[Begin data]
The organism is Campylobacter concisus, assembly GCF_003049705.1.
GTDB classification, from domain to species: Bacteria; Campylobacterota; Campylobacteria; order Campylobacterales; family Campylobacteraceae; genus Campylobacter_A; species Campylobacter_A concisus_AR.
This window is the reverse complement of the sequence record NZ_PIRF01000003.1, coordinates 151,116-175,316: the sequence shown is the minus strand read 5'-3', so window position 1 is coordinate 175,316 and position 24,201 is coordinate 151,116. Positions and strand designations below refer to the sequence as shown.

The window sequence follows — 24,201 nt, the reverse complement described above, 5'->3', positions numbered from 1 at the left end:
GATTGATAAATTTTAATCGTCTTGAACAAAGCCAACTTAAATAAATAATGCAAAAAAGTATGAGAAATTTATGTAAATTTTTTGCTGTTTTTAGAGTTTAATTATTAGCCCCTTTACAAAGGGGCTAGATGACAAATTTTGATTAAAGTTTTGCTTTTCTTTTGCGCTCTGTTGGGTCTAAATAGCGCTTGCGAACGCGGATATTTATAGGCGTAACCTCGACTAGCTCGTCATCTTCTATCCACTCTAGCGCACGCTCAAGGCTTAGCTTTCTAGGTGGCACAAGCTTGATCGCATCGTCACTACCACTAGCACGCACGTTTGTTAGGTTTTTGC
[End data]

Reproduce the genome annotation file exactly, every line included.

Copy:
The organism is Campylobacter concisus, assembly GCF_003049705.1.
GTDB classification, from domain to species: Bacteria; Campylobacterota; Campylobacteria; order Campylobacterales; family Campylobacteraceae; genus Campylobacter_A; species Campylobacter_A concisus_AR.
This window is the reverse complement of the sequence record NZ_PIRF01000003.1, coordinates 151,116-175,316: the sequence shown is the minus strand read 5'-3', so window position 1 is coordinate 175,316 and position 24,201 is coordinate 151,116. Positions and strand designations below refer to the sequence as shown.

The window sequence follows — 24,201 nt, the reverse complement described above, 5'->3', positions numbered from 1 at the left end:
GATTGATAAATTTTAATCGTCTTGAACAAAGCCAACTTAAATAAATAATGCAAAAAAGTATGAGAAATTTATGTAAATTTTTTGCTGTTTTTAGAGTTTAATTATTAGCCCCTTTACAAAGGGGCTAGATGACAAATTTTGATTAAAGTTTTGCTTTTCTTTTGCGCTCTGTTGGGTCTAAATAGCGCTTGCGAACGCGGATATTTATAGGCGTAACCTCGACTAGCTCGTCATCTTCTATCCACTCTAGCGCACGCTCAAGGCTTAGCTTTCTAGGTGGCACAAGCTTGATCGCATCGTCACTACCACTAGCACGCACGTTTGTTAGGTTTTTGC